The Ultimate Guide to the Perfect CV: 10 Tips

 In Careers Advice

The Ultimate Guide to the Perfect CV: 10 Tips

Let’s make it clear, there is no universally accepted format for your CV, but there are ways to make your CV stand out and be counted. This article will guide you through the process of developing your CV and make the most of your skills and experience so far. To give you an idea of the flexibility and confusion CV writing can bring about, here’s a list of 5 CV variables which have been debated ever since Leonardo da Vinci made the first ‘professional profile’ in 1482;

–         How long should my CV be?

–         Format: should it be a PDF or a Word document?

–         What should the layout be? (e.g., summary, then experience, then education?)

–         How should it be designed? (simple, or express yourself in unique design?)

–         Should I include personal information, age, sex, hobbies, and interests?


So … where do you start?


  1. Download your LinkedIn profile as a PDF

Make sure your LinkedIn profile is 100% complete then download your profile as a PDF by following these instructions;

This will give you your CV foundation. LinkedIn has a step-by-step format for filling out all important information regarding your professional self. The downloaded profile PDF will give you a document with contains all appropriate information to refer to.


  1. Decide on Your Design and Format

Nothing says ‘IT Skills’ better than a well-designed CV. Your CV design & layout needs to have the following attributes;

– Is extremely easy to read and follow

– Has an attractive and subtle overall design

– Is available in word format and PDF

– Has no more than 5 individual sections (see step 3)

– Is no longer than 3 pages (you can have an ‘extended CV’, available if requested)

MS Word (or equivalent) is always your starting point. You can make exceptionally well-designed CVs with Publisher or Acrobat after you have developed a Word-based CV. You can find a great selection of free CV templates for Word here


  1. What Order and Which Sections to Include?

Again, there is no universally accepted rule here. Everybody’s professional skillset is different and you should tailor your selected ‘sections’ to highlight your most important attributes. For example, Clinicians may want to highlight their certifications and qualifications, sales personnel will want to highlight revenue generating achievements, recent graduates will want to showcase their degree/internship performance. Research personnel, publications and projects, etc

Here’s a list of possible sections;

–        Heading & Summary (always first, mandatory)

–         Education

–         Qualifications, certifications, and training

–         Employment history

–         Career achievements

–         Sales overview

–         References and recommendations

–         Interests, hobbies, personal profile

–         Honours and awards

–         Publications & research

Include no more than 5 sections (including heading and summary) in your main CV. If you have a long list of qualifications and certification, then consider leaving that until last. If your education is short and impressive, consider opening your CV with it. You want to develop your strongest attributes first, then back them up with the essentials/necessities. An employment history is almost always essential, and should start with your most recent role, working backwards. Let’s have a look at the most common sections and how to write them.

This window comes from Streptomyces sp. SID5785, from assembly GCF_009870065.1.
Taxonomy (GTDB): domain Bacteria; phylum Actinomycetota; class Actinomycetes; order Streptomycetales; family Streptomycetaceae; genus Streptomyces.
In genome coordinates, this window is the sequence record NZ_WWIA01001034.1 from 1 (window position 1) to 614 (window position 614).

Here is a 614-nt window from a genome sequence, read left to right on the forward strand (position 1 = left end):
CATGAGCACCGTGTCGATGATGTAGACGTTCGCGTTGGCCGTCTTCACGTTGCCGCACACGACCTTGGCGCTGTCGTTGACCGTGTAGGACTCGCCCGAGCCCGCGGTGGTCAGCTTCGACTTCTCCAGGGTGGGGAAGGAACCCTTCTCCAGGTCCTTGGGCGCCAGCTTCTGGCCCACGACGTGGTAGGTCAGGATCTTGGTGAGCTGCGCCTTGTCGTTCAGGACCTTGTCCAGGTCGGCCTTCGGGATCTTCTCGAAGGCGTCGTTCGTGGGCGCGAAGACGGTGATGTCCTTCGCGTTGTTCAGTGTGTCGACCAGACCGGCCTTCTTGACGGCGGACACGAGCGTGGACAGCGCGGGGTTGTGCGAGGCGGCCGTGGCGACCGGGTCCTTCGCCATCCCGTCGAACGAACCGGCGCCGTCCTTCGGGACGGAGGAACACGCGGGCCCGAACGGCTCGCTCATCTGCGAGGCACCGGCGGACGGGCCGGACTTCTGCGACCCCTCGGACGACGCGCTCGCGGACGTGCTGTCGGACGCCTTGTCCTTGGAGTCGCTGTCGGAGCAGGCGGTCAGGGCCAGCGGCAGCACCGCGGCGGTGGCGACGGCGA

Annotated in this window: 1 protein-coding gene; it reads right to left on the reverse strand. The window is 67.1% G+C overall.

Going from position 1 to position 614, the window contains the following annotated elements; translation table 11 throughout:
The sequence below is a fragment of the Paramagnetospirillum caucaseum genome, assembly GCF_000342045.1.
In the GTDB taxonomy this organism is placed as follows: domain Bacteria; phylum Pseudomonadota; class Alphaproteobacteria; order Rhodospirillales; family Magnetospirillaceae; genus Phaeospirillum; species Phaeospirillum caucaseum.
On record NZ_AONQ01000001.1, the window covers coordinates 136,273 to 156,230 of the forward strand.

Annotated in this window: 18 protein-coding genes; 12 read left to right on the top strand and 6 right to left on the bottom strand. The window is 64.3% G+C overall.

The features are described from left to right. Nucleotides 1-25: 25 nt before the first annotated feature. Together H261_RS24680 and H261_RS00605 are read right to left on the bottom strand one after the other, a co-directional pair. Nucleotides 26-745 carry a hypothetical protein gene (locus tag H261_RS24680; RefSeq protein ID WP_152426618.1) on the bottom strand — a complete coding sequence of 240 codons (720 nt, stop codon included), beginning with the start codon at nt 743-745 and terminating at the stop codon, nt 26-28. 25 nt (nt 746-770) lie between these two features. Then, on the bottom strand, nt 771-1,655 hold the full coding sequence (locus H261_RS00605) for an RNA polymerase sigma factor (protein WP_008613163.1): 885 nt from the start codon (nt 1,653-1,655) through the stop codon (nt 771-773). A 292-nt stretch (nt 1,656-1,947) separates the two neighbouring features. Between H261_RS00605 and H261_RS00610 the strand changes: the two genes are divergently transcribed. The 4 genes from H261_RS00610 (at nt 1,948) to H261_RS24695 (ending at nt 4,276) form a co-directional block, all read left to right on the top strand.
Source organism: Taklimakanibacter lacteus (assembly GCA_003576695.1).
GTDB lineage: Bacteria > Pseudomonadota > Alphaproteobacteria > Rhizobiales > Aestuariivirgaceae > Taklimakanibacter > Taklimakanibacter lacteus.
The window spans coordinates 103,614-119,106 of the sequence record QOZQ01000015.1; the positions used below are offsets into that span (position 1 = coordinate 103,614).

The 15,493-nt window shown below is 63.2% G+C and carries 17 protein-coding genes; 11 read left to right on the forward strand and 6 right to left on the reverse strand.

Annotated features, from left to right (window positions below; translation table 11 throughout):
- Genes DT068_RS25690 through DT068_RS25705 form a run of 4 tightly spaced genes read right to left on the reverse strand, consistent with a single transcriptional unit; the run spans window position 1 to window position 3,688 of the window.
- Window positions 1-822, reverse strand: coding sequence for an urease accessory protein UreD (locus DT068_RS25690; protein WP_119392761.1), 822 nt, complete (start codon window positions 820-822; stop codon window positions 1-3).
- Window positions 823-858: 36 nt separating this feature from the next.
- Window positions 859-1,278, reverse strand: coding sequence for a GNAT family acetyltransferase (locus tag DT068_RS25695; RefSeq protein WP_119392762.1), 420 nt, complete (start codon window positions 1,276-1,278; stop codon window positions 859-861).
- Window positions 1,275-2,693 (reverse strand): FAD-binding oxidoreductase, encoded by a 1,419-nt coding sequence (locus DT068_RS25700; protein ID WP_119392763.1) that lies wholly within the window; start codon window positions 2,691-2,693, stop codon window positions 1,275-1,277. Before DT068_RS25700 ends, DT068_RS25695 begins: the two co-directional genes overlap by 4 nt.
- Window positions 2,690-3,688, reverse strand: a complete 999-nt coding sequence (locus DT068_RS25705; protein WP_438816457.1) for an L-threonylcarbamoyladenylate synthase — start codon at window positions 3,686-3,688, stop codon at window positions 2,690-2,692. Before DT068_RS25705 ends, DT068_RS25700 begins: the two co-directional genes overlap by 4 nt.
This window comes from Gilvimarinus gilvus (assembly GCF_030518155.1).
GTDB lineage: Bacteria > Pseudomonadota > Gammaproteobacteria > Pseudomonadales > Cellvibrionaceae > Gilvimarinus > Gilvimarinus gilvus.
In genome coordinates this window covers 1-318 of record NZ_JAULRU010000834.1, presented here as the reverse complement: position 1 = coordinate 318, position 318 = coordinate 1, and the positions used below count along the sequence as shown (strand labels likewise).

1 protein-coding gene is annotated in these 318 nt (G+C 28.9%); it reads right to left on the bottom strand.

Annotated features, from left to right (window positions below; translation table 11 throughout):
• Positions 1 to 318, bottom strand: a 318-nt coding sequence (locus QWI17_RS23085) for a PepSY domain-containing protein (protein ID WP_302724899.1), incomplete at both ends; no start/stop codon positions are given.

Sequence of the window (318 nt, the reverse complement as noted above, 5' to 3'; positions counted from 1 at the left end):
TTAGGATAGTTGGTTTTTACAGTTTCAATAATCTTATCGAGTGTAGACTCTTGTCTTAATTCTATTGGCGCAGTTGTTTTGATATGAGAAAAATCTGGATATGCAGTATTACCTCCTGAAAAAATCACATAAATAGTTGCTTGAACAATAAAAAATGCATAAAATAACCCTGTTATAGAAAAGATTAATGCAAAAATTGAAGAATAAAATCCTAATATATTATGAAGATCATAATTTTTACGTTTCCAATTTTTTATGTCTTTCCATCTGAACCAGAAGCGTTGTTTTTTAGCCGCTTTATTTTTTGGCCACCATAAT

1. Heading and Summary

The heading/summary is the only part of the CV which, in my eyes, is a necessity and should always come first. It should include your name, your titles, contact information (including LinkedIn URL), and a 3-line introduction. Here’s an example below;


With your summary, you need to grab your readers attention and entice them to read on. Remember, the whole point of your CV is to secure an invitation to interview, or make a recruiter call you. Introduce yourself, list some impressive career achievements, then tell the reader exactly what you want. It’s imperative to avoid the clichés. Don’t be afraid to list the companies who excite you, especially if sending a CV direct to said companies. Here’s 2 summary examples;

–         Cardiology IT Sales Executive who holds Masters in Business Admin. Proven track record of hitting 120%+ OTE with annual billings of over £6m and average capital sales of £300k. Looking to join McKesson, Philips, or GE and drive forward new business within HCIT.

–         Healthcare IT Project Manager with Hons Business Management & PRINCE 2 Pract. Managed 13 HCIT projects over 15 year career all within budget (£7m+) and timescale for both NHS and vendors. Looking for new UK-based PACS, EPR, or LIMS project to manage.


  1. Education

If your degree and education is impressive and relevant, then this is the standard section to follow your summary. I would advise to keep this short and sweet, let’s have a look at the example;



The example neatly lists the top 3 module marks underneath each degree. The final classification was a 2:2! Remember, we want to secure an interview. Consider your entire skillset and life achievements, the CV should showcase the top 30%, the rest of the 70% can be discussed at interview.